Animal Law Clinics Student Information
Animal Law Clinic
The Animal Law Clinic is a year-long course for which students will earn 6 credits. Students will participate in a weekly 2-hour class covering substantive issues and lawyering skills; meet weekly with the clinic faculty to discuss their work; and spend an average of 8 - 10 hours per week on clinic work. The Animal Law Clinic is a credit/no credit course with no final examination or paper requirement.
While the clinic will not include a separate ethics portion for credit, students will be exposed to, and will learn about professionalism and ethics, which is critical to being an effective legal advocate. Students are encouraged to obtain certification, but it is not required.
Animal Law Fundamentals (449 A) is a pre/co-requisite for the Animal Law Clinic.
Contact Professor Kathy Hessler for more information.
Animal Law Litigation Clinic
Limit: 6 students
Under the supervision of the clinical professor, students work developing and litigating cases to establish and expand legal protections and legal rights for animals, with an emphasis on cases furthering the interests of farmed animals. Depending on the procedural posture of the clinic’s cases, work may include interviewing potential clients/client representatives, drafting complaints, briefing and arguing dispositive motions, and drafting and responding to discovery requests, taking or defending depositions, creating pre-trial motions, participating in all aspects of trial, including voir dire, direct and cross examination, post-trial briefing, and the like. The clinic’s docket is balanced to provide students with opportunities to participate in as many aspects of litigation as possible and to see as much of a case through as possible.
Except in special circumstances, this is a full year course (three credits per semester). Students must take Animal Law Fundamentals as a prerequisite for the Animal Law Litigation Clinic and must enroll in both sections: Animal Law Litigation Clinic I and II.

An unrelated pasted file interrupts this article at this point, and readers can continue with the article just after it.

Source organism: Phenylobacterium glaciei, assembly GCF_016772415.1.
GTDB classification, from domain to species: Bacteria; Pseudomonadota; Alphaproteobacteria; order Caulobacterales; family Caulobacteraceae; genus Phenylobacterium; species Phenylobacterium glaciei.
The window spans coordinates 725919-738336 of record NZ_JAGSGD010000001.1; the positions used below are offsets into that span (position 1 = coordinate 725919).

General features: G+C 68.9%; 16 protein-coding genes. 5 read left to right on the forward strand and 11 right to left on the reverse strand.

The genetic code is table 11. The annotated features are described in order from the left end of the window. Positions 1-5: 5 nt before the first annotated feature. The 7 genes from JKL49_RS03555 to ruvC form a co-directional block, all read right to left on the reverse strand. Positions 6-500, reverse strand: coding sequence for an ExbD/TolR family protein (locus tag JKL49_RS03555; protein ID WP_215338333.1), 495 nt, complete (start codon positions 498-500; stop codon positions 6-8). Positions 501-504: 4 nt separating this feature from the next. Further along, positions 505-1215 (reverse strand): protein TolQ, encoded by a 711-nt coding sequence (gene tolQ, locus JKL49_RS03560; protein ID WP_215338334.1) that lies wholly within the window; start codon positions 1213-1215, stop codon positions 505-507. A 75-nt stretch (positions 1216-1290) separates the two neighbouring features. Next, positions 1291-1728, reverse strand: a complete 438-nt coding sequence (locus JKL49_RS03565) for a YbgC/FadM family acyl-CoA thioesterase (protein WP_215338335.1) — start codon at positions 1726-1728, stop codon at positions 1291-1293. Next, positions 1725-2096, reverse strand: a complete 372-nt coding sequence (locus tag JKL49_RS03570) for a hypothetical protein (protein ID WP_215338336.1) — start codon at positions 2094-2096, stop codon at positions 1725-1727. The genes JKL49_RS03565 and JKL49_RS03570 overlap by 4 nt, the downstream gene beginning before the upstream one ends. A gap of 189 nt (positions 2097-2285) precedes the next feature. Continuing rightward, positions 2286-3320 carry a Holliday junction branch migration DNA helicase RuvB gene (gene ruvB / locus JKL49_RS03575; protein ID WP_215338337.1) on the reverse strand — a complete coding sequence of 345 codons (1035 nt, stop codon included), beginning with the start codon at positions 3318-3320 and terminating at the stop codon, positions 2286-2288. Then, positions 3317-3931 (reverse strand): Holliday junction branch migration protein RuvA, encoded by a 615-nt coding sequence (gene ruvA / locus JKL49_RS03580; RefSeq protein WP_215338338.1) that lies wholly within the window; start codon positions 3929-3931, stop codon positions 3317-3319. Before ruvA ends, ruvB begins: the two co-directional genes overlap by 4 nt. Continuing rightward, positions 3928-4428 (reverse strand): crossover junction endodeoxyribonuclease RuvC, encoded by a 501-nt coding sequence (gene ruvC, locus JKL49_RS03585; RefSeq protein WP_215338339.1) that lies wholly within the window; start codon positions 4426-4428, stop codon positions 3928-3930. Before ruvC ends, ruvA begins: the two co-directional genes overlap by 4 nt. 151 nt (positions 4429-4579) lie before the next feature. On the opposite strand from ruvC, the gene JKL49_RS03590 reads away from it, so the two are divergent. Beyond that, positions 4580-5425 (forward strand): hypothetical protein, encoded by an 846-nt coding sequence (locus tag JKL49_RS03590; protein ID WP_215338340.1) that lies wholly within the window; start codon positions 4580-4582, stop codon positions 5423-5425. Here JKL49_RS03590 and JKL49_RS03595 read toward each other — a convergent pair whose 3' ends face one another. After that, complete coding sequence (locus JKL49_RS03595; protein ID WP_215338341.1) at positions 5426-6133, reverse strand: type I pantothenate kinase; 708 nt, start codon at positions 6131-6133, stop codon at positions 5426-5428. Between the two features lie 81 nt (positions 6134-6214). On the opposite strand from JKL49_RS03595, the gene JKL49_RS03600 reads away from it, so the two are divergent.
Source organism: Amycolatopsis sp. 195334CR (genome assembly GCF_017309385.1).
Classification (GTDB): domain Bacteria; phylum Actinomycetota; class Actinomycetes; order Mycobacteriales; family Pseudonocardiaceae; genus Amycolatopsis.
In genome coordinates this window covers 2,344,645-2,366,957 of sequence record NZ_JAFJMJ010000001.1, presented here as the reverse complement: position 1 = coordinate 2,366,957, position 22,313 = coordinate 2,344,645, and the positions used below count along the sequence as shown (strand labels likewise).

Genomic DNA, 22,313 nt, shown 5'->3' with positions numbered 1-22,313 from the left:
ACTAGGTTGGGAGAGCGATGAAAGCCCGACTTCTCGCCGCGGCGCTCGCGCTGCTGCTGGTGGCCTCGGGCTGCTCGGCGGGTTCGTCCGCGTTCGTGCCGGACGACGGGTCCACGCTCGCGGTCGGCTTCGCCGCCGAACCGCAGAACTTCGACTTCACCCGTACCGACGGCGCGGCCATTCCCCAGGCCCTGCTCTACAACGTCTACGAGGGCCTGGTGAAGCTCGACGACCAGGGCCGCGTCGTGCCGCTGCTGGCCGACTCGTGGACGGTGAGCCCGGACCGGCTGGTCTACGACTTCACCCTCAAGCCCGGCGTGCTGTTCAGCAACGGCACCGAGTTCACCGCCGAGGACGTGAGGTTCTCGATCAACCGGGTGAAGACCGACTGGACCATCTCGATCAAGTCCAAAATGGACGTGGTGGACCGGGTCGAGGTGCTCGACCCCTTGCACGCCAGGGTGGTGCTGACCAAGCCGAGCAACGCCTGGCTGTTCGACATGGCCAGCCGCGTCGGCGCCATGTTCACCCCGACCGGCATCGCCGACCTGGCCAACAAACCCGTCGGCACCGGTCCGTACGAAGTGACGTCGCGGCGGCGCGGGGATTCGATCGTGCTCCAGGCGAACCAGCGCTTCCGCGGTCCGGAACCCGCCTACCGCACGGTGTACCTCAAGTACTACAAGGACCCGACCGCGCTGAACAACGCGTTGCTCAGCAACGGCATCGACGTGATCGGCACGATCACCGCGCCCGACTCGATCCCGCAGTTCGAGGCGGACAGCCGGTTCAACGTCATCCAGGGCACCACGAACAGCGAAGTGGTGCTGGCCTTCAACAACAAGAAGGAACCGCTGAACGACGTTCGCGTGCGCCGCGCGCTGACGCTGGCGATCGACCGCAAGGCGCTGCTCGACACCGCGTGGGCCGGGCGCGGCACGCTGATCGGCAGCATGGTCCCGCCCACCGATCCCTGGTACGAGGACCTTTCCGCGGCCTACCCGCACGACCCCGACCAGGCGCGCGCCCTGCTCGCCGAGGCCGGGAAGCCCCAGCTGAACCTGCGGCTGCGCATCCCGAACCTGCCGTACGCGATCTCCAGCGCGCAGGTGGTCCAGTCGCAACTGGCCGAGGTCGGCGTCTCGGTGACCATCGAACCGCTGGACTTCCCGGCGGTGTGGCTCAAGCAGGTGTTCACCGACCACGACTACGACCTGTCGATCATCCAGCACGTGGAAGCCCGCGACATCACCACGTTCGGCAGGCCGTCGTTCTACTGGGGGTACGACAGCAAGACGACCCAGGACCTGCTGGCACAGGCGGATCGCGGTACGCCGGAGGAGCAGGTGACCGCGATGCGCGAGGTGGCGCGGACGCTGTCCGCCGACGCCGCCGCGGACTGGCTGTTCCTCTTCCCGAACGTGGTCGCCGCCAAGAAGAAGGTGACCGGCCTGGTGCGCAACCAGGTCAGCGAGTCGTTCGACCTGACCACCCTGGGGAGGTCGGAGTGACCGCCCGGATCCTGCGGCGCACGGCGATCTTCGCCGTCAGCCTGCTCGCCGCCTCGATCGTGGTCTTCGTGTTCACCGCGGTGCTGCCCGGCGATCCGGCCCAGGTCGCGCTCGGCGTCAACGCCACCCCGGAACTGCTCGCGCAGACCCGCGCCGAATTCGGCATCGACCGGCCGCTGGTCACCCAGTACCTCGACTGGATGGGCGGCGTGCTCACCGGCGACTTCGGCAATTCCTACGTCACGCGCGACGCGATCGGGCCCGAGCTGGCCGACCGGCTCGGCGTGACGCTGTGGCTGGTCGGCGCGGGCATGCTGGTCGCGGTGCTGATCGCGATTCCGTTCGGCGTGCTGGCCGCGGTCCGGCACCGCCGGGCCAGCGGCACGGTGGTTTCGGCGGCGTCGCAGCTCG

Each week, students are expected to attend and participate in a 2-hour classroom component, meet with a supervising attorney, and work an average of 10 hours outside of class on cases as assigned. Students learn basic animal law jurisprudence, Bluebook citation, and trial and (when appropriate) appellate level animal law practice, including effective motion practice and general practice skills. Students also benefit from guest lectures by national animal law litigation experts and allied professionals, such as veterinarians and behaviorists. Class attendance is mandatory.
The Animal Law Litigation Clinic is a credit/no credit course with no final examination or paper requirement. Depending on the work in the clinic, there is a possibility that, with professor consent, a Writing Intensive Requirement paper can be completed. In some semesters, with Professor consent, it is possible for students to do additional work for individual research credit that furthers their clinic work and meets the Capstone requirement. The clinic does not include a separate ethics portion for credit, but students will be exposed to, and learn about, professionalism and ethics critical to being an effective litigator.
Prerequisite: Animal Law Fundamentals